NEW DELHI: In a U-turn, the Bombay High Court on Friday allowed airlines to let passengers occupy the middle seats in flights.
The court’s ruling comes days after the Directorate General of Civil Aviation (DGCA) on May 31 directed airlines to keep the middle seats empty to the maximum possible extent to maintain social distancing aboard.
“Flight operators shall allow passengers to occupy the middle seat strictly in compliance with the circular dated May 31, 2020 and all circulars and guidelines issued from time to time by the concerned authorities,” the court said.
The court was ruling on a plea filed by an Air India pilot Deven Kanani claiming that the airline was not following the safety precaution of keeping the middle seats vacant.
The court had earlier, in May, asked the airline to keep the middle seats vacant.
Friday’s order comes after the court took note of a report by an expert panel of the Ministry of Civil Aviation.
The committee, under the chairmanship of the civil aviation secretary, submitted a note to a division bench of Justices S J Kathawalla and S P Tavade hearing a petition filed by Air India pilot Deven Kanani, who claimed the airline was not keeping middle seats vacant in flights bringing back stranded persons to India.
The court had, on Thursday, asked the committee, set up to review public health care protocols for air travel amid the COVID-19 pandemic, if coronavirus can be transmitted by mere touch of a person who is a carrier.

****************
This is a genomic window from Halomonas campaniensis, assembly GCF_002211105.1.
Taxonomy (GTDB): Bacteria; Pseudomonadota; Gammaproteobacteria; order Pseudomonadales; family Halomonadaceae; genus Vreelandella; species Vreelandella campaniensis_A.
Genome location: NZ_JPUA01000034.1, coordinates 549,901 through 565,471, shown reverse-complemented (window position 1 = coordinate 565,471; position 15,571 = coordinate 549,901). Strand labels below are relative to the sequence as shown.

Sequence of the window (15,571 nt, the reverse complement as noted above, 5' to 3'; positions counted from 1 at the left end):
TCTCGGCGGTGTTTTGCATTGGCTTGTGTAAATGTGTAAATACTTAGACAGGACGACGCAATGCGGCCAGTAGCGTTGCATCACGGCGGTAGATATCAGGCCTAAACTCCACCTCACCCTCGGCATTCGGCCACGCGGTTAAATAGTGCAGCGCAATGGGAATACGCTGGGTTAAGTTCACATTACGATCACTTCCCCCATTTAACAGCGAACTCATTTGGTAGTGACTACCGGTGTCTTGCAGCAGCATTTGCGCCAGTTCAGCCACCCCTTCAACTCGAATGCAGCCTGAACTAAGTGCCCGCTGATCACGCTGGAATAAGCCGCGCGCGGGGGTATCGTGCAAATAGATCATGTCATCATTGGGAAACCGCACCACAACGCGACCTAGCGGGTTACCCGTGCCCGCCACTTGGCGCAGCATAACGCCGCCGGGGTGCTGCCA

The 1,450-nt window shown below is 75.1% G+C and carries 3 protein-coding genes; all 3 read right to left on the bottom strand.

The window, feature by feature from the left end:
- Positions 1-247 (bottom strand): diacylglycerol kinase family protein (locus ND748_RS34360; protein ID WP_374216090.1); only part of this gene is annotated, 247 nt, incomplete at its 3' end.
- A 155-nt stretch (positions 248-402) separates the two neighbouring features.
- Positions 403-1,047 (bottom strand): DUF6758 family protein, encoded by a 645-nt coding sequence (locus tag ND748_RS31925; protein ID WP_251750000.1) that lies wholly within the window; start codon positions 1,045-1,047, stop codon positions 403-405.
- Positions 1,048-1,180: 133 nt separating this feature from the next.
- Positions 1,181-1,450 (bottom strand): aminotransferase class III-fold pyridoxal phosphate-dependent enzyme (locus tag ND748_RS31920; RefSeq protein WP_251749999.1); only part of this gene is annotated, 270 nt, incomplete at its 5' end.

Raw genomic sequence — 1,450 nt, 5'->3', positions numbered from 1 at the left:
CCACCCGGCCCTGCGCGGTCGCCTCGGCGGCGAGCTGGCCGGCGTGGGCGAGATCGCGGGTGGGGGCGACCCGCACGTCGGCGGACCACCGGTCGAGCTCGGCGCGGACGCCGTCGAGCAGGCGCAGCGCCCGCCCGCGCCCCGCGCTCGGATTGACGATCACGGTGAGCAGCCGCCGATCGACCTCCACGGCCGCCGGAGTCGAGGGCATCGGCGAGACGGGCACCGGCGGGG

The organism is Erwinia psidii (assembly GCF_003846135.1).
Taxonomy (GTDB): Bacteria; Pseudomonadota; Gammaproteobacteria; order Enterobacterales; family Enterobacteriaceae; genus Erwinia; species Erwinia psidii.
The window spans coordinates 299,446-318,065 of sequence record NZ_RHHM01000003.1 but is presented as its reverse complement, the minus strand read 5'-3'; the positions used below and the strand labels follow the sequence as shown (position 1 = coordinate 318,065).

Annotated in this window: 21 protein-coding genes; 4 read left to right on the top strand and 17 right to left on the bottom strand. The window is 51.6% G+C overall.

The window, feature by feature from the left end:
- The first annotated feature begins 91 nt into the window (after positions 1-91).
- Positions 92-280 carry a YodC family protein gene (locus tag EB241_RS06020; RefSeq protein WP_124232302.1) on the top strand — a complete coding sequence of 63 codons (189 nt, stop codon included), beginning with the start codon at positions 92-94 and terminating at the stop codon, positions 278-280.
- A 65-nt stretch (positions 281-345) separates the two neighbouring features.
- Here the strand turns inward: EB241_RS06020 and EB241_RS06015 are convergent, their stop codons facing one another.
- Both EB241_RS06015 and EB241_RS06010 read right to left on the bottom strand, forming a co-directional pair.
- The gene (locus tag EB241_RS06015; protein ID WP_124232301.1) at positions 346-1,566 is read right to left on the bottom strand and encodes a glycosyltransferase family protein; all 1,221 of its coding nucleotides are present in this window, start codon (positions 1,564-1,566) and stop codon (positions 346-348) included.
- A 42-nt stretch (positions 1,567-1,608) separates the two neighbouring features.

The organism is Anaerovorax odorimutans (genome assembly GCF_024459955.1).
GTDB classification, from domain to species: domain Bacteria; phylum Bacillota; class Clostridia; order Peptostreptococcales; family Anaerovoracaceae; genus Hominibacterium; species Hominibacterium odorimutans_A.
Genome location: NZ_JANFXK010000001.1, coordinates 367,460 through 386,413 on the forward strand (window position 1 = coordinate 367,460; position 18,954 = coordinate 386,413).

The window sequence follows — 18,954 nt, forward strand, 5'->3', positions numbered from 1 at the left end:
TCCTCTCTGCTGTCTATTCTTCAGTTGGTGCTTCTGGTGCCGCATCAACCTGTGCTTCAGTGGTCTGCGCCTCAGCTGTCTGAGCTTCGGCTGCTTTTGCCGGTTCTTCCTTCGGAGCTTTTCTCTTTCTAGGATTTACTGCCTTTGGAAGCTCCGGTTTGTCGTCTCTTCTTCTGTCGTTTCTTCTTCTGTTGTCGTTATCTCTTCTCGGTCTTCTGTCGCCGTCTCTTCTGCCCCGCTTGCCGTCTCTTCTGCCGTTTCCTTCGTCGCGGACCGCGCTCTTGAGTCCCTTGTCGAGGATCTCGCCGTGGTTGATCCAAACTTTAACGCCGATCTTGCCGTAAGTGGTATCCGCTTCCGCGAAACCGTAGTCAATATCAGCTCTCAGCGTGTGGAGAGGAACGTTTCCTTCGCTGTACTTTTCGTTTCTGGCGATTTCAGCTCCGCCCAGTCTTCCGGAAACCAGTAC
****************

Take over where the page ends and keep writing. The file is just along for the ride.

The committee, in its note submitted to the court on Friday, said novel coronavirus virus can be transmitted by touch only under certain circumstances like when an infected person's droplets from nose or mouth (coughing or sneezing) come in contact with a surface or clothes and another person comes in contact with the surface and then touches his or her nose, eyes or mouth.
"If an infected person merely touches a non-infected person the virus will not be transmitted. The transmission has to take place through droplets carrying the virus and ultimately the same reaching mouth, nose or eyes of the other person," the note said.
The committee also said if passengers wear protective gear, mask and face shield provided by airlines, then it would decrease the risk of spread of the coronavirus.
Kanani in his plea claimed Air India was violating the guidelines laid down in a March 23 circular issued by the Centre.
Air India had informed court last week that the March 23 circular was superseded with a new circular issued by the government on May 22.
As per the airline, the new circular does not say the middle seat needs to be kept empty.
The high court last week noted that a cursory glance at the May 22 circular showed it applied only to domestic flights and not 'Vande Bharat' international flights operated by Air India.
The court had then directed Air India and DGCA to clarify their stand.
Air India later approached the Supreme Court which, while allowing the national carrier to keep operating its scheduled flights with middle seats filled till June 5, observed that the government should be more worried about the health of citizens than the health of commercial airlines.
The high court on Friday extended the apex court relief to Air India to book middle seats for Vande Bharat flights till it passes its order in the petition.
(With PTI Inputs)